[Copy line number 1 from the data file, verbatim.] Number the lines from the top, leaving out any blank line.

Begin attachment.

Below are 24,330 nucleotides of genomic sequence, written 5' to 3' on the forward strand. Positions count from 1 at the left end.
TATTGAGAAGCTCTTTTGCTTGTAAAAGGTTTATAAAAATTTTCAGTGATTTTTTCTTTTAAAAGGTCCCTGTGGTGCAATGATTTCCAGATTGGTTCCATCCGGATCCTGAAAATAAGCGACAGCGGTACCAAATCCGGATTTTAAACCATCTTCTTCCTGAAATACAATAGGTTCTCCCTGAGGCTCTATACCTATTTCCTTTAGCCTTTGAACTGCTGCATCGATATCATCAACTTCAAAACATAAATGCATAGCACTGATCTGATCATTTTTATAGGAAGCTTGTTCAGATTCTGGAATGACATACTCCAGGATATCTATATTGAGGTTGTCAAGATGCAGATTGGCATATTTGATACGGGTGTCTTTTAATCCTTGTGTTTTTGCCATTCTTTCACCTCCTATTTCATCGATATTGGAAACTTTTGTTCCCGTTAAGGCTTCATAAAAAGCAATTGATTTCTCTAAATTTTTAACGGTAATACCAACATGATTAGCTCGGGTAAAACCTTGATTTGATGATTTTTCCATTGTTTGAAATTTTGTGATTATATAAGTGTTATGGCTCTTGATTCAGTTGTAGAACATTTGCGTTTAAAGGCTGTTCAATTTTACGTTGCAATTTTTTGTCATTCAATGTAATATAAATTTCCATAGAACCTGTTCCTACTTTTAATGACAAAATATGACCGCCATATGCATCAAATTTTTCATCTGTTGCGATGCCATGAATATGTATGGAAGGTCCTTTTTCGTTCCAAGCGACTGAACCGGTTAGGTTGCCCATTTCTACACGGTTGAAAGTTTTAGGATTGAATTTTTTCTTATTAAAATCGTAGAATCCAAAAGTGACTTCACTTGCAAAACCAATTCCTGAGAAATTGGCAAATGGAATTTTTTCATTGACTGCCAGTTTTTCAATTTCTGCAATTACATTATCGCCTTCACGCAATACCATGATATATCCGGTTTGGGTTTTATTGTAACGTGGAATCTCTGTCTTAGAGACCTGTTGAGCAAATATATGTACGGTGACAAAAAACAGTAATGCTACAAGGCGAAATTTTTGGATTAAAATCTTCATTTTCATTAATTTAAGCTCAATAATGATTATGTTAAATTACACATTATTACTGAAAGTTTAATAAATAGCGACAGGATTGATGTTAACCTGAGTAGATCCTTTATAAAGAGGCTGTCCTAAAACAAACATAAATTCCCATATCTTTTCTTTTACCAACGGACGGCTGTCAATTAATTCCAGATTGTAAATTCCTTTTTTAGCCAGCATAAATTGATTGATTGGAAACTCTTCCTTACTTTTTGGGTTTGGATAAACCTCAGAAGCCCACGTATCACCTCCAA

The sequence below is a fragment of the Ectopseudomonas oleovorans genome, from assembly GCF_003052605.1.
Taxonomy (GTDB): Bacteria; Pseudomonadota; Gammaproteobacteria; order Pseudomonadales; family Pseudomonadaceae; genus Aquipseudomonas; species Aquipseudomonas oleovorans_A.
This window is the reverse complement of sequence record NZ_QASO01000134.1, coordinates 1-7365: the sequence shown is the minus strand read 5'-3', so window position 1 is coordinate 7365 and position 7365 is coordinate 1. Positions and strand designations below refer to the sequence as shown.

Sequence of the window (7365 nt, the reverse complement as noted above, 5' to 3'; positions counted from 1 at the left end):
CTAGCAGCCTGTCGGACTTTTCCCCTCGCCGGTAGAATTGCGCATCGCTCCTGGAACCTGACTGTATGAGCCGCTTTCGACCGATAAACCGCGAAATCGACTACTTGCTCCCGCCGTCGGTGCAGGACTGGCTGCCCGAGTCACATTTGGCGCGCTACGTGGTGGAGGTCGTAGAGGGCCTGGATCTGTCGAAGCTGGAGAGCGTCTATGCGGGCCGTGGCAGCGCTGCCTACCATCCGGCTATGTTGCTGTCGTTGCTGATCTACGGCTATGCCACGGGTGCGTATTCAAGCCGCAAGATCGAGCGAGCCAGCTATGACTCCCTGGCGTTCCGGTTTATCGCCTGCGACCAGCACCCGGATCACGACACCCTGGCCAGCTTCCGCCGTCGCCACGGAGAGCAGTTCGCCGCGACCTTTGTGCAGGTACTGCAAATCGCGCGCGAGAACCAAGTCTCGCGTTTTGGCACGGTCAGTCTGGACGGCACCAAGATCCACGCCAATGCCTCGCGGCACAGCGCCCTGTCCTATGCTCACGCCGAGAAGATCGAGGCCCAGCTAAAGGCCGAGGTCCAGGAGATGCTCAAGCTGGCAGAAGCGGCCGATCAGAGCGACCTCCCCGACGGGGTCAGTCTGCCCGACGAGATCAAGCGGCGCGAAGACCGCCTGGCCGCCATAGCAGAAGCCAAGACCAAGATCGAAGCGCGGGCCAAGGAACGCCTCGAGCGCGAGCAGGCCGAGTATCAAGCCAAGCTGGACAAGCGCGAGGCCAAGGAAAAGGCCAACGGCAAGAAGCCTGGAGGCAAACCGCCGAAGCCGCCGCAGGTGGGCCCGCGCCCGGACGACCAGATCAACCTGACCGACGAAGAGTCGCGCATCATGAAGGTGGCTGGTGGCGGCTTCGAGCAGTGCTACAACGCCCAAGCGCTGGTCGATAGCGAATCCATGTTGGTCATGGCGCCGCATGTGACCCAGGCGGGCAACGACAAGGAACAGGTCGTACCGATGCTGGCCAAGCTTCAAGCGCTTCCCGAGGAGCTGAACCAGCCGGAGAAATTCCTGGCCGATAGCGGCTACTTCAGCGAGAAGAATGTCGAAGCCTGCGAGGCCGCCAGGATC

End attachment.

Below are 24,330 nucleotides of genomic sequence, written 5' to 3' on the forward strand. Positions count from 1 at the left end.